Date of Award:


Document Type:


Degree Name:

Master of Science (MS)


Nutrition, Dietetics, and Food Sciences

Department name when degree awarded

Nutrition and Food Sciences

Committee Chair(s)

Charles E. Carpenter


Charles E. Carpenter


Noelle E. Cockett


Daren Cornforth


Von T. Mendenhall


An inherited muscle hypertrophy in sheep is caused by the callipyge gene (CLPG) located on ovine chromosome 18. It has been suggested that this gene is a single autosomal dominant gene. Animals expressing the callipyge gene show increased muscling in the pelvic and torso regions of the body and, thus, have been given the phenotype- descriptive name callipyge (from Greek calli-beautiful; pyge-buttocks). In this study 21 wether lambs, the offspring of callipyge rams (genotype CLPG /clpg) and normal Rambouillet ewes (genotype clpg/clpg), were used to determine the difference s in muscle fiber type percentages, composition, and tenderness between normal and callipyge lambs . Eleven of these lambs showed muscle hypertrophy typical of the callipyge phenotype; 10 were classified as normal . Several histochemical, biochemical , and physical measures were examined in order to study changes in the physiology and biochemistry of some economically important muscles.

When compared to normal lambs, the callipyge lambs have a larger (P < .05) average percentage of fast-twitch glycolytic (FG) muscle fibers and smaller average percentages of fast-twitch oxidative and glycolytic (FOG) and slow-twitch oxidative (SO) muscle fibers in both the longissimus and gluteus medius muscles. The diameter of the fast-twitch muscle fibers was larger in the callipyge group, but slow-twitch fibers were smaller than those of normal lambs. No differences were observed in the supraspinatus muscle of the normal and callipyge groups. Thus there is an indication of a differential effect of the callipyge gene among muscles of the callipyge lambs.

The semitendinosis muscles of both the callipyge and normal groups were dissected from the carcasses. This muscle was larger (P < .01) and contained more protein in the callipyge lambs than in the normal lambs. However, the callipyge semitendinosis muscle did not have a significantly higher content of DNA than the normal lamb semitendinosis, suggesting that the muscle hypertrophy is not associated with an increase in muscle nuclei. The protein-to-DNA ratio was larger (P < .05) in the semitendinosis muscle of callipyge lambs than in the normal lambs. Protein-to-RNA and RNA-to-DNA ratios were similar; this suggests that the semitendinosis muscle was enlarged without increased translational or transcriptional activity. Samples from the callipyge longissimus and gluteus medius muscles had RNA, DNA, and protein ratios similar to those of the semitendinosis muscle, suggesting a similar mode of action for muscle enlargement in other muscles affected by this gene.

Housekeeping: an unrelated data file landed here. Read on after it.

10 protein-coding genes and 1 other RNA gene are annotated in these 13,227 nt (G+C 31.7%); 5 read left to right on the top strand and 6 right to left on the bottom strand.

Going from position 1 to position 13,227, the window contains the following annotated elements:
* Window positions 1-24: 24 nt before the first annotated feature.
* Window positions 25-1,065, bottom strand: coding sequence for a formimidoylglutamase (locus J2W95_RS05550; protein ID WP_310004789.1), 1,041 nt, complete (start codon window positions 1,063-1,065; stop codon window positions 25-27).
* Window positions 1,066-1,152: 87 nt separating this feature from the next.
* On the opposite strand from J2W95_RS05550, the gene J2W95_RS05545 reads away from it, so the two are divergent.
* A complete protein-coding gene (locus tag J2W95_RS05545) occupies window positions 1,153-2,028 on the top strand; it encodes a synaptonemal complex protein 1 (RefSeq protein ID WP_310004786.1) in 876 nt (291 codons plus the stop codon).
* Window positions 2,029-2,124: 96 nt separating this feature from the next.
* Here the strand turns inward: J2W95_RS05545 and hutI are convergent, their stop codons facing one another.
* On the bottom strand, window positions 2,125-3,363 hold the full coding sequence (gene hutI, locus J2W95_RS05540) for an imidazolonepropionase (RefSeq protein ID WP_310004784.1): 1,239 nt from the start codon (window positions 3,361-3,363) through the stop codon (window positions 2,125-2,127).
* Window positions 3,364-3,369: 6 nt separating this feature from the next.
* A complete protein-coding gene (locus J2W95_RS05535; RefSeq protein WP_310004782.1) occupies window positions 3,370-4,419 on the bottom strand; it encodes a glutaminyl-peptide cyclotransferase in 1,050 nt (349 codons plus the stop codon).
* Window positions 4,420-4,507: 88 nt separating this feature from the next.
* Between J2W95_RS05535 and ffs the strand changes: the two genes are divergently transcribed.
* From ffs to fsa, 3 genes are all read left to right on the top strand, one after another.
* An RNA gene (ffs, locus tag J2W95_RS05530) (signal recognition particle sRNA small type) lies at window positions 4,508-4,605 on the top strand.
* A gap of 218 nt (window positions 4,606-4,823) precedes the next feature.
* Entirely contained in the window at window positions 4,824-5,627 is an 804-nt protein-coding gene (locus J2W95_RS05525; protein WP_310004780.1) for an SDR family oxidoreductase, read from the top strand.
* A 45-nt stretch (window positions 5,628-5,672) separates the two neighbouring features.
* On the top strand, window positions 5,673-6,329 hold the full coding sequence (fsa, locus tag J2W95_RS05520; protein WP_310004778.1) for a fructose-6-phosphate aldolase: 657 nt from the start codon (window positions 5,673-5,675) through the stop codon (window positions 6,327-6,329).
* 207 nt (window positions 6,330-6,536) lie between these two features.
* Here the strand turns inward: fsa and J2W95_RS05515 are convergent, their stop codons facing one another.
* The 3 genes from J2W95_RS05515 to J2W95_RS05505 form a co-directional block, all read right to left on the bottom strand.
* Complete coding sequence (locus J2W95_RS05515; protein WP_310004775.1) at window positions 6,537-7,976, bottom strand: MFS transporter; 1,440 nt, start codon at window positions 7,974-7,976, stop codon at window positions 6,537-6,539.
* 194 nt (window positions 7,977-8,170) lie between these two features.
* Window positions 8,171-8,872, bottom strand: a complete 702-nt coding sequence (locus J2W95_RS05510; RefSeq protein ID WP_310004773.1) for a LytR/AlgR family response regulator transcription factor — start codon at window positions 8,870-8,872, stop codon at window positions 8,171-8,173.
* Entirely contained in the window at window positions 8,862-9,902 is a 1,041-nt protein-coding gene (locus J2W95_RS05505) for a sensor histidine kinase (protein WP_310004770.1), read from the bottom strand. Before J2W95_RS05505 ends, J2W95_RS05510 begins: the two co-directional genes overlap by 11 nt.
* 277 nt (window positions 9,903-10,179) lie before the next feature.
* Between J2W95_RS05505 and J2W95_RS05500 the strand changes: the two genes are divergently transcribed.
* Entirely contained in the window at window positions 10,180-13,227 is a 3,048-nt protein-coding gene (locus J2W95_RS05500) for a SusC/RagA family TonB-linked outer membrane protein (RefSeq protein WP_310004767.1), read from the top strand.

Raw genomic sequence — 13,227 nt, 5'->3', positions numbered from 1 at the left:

Loin chops from the callipyge lambs had lower tenderness scores (P < .01) as measured by the Wamer-Bratzler shear force and myofibril fragmentation index (MFI). However, aging increased MFI scores and decreased shear scores (P < .0 l) of the callipyge lamb chops . The normal lamb chops also had decreased shear and increased MFI scores following the aging period. The loin chops from the callipyge lambs also tended to be less red (P < .1) than chops from normal animals as measured by Hunter 'L,' 'a,' and 'b' colorimeter scores.



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